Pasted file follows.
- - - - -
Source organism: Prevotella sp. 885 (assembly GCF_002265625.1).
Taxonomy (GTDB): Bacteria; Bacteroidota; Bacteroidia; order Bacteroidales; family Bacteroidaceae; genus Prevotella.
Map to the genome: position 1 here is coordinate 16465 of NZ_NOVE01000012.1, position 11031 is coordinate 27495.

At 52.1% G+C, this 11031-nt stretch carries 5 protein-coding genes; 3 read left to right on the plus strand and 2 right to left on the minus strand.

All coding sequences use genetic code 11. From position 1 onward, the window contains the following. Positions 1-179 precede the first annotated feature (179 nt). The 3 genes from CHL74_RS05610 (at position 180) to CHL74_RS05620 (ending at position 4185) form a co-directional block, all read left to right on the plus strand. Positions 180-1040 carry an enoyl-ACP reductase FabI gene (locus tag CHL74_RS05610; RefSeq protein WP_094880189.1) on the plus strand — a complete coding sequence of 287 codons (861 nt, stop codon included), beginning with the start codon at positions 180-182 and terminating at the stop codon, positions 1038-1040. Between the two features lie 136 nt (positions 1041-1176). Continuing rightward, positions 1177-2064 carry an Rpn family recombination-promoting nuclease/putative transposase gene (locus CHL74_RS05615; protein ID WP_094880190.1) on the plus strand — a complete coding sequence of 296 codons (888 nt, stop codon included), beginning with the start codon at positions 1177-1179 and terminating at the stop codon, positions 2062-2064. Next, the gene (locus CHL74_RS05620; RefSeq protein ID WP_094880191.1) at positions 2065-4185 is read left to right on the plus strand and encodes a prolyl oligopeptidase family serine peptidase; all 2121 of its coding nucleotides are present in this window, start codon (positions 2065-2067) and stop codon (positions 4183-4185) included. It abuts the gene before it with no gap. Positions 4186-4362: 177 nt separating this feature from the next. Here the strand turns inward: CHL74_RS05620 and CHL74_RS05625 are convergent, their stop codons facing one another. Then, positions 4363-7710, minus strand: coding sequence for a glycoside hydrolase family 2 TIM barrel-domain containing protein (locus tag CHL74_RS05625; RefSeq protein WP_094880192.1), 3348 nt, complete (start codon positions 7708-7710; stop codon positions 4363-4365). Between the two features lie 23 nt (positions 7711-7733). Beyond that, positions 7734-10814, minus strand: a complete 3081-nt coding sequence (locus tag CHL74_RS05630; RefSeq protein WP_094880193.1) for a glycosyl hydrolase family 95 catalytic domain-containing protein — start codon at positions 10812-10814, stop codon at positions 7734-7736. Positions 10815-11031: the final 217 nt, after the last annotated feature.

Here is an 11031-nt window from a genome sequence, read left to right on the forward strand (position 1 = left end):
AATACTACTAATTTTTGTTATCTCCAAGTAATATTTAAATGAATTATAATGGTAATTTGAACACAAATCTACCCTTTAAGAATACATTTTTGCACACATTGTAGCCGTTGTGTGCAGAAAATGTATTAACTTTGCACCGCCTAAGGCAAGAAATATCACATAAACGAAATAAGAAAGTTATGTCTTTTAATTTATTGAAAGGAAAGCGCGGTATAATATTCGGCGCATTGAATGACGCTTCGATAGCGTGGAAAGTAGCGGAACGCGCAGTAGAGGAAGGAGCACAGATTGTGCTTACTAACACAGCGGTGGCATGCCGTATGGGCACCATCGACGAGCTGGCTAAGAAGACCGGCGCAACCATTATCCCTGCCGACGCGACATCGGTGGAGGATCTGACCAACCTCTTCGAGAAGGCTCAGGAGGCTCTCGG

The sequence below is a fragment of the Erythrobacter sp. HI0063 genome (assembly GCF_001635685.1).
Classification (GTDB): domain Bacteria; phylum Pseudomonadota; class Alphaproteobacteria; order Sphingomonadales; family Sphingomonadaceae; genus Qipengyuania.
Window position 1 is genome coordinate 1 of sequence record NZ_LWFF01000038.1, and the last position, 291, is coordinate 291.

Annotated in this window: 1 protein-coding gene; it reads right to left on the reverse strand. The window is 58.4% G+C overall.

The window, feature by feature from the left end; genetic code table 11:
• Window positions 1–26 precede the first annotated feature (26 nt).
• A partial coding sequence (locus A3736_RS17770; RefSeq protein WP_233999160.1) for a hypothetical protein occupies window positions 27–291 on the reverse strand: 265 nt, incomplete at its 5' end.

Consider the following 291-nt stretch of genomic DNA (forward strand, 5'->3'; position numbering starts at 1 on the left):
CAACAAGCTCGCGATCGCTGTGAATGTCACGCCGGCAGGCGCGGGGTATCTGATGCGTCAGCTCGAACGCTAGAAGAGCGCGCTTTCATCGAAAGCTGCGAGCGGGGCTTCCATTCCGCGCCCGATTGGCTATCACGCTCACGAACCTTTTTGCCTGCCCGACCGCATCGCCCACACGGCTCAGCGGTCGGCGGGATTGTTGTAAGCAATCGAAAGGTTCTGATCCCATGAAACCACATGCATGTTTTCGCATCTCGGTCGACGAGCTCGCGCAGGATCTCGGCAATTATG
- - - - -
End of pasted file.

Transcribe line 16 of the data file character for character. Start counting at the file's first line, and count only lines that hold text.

CAACAAGCTCGCGATCGCTGTGAATGTCACGCCGGCAGGCGCGGGGTATCTGATGCGTCAGCTCGAACGCTAGAAGAGCGCGCTTTCATCGAAAGCTGCGAGCGGGGCTTCCATTCCGCGCCCGATTGGCTATCACGCTCACGAACCTTTTTGCCTGCCCGACCGCATCGCCCACACGGCTCAGCGGTCGGCGGGATTGTTGTAAGCAATCGAAAGGTTCTGATCCCATGAAACCACATGCATGTTTTCGCATCTCGGTCGACGAGCTCGCGCAGGATCTCGGCAATTATG